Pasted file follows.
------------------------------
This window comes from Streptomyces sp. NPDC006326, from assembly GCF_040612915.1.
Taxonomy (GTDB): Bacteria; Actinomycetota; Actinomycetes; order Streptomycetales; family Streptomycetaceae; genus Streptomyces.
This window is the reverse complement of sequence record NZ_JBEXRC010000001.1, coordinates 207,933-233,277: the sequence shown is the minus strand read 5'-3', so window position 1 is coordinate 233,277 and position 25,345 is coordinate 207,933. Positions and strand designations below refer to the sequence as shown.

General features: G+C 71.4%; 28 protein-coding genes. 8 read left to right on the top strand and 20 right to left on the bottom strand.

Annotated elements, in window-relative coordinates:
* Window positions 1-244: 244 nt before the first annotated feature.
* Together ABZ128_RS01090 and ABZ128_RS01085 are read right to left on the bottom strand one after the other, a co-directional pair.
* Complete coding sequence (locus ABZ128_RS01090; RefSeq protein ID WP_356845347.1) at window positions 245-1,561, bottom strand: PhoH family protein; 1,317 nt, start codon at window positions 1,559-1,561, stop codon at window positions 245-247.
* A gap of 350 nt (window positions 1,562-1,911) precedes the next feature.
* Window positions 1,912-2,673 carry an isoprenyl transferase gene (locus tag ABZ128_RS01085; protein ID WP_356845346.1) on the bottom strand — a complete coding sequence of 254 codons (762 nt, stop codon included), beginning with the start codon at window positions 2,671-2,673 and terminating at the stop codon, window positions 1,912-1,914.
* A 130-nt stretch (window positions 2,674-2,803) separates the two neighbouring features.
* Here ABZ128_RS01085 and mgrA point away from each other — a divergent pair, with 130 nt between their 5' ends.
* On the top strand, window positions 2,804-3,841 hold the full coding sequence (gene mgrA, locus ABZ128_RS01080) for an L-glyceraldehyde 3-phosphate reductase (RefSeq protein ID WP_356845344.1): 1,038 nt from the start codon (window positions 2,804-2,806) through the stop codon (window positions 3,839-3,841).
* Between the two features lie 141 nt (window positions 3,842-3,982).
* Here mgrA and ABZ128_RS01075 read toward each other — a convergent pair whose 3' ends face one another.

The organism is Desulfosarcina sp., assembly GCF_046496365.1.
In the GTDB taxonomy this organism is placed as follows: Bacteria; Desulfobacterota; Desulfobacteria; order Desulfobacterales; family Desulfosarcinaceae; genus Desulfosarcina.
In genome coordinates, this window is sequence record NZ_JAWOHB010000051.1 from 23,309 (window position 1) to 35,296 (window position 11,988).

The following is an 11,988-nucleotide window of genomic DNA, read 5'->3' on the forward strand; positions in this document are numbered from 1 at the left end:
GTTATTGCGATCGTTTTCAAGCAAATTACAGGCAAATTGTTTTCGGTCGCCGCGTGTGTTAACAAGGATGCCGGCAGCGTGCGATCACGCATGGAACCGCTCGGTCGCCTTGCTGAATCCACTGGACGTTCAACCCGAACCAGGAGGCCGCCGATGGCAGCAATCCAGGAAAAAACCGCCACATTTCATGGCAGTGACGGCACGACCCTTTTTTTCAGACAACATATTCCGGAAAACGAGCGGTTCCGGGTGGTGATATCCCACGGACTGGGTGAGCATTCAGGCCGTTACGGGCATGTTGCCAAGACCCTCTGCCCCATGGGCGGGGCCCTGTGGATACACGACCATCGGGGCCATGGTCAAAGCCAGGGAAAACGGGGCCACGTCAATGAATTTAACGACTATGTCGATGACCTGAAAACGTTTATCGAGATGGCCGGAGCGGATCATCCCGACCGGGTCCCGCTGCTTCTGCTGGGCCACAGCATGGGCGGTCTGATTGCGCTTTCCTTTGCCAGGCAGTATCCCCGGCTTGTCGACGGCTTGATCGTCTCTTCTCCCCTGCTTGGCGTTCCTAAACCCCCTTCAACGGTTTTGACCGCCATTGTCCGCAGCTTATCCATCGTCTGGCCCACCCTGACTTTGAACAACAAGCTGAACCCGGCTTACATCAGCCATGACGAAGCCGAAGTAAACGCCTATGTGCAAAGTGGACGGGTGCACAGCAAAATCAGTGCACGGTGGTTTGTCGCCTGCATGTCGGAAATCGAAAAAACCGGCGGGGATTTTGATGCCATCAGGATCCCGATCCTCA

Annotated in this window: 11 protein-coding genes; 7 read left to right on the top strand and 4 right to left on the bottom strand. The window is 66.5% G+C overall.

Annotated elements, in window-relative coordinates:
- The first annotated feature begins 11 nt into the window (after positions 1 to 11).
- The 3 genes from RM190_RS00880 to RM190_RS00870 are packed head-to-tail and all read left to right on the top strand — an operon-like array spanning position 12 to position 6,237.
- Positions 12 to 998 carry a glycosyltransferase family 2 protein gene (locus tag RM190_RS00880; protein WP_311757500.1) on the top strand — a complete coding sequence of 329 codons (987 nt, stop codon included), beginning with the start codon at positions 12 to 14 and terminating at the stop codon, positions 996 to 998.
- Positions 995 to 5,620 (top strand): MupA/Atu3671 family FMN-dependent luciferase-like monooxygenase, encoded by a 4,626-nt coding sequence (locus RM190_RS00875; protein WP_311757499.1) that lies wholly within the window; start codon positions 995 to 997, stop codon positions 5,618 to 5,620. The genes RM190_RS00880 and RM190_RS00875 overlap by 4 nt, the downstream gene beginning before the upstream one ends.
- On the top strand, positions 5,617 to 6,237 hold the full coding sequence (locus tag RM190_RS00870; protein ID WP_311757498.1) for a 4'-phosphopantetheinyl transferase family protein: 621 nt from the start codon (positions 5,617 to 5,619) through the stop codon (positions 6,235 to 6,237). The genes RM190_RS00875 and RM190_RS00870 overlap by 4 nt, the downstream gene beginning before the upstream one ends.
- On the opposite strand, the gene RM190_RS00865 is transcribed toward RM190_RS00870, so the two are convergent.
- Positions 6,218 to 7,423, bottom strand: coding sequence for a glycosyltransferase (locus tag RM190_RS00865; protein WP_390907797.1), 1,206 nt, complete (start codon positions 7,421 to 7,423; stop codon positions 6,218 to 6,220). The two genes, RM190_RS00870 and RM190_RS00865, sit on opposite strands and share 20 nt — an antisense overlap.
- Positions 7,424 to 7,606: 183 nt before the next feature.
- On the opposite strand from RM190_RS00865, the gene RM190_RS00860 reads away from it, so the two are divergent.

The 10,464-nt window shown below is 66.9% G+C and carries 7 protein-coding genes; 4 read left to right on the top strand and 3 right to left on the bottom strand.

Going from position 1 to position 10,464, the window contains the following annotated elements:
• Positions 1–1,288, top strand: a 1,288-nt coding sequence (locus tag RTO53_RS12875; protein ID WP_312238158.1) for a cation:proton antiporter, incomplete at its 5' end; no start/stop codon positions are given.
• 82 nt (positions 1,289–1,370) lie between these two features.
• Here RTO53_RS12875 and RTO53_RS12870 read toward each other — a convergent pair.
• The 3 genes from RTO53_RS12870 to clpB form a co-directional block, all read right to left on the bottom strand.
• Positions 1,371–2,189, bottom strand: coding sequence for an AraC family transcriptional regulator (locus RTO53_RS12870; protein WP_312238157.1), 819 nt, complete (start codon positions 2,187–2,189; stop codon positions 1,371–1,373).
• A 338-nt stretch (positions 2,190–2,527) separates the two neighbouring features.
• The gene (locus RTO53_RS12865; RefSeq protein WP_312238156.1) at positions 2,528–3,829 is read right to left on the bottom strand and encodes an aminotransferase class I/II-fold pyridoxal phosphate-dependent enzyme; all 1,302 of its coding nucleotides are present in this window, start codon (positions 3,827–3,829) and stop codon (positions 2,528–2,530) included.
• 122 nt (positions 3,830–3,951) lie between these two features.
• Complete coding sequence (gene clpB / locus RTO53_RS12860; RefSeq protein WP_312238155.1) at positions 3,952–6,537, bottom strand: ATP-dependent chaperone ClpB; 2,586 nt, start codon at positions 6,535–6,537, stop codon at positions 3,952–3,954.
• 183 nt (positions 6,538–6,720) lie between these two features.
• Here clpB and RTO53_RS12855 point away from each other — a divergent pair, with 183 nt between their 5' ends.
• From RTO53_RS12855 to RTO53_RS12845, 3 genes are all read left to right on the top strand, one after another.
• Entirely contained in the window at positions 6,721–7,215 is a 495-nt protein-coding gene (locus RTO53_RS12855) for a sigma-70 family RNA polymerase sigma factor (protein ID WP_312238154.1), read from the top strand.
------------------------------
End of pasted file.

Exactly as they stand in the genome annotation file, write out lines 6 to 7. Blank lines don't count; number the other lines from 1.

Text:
* Window positions 1-244: 244 nt before the first annotated feature.
* Together ABZ128_RS01090 and ABZ128_RS01085 are read right to left on the bottom strand one after the other, a co-directional pair.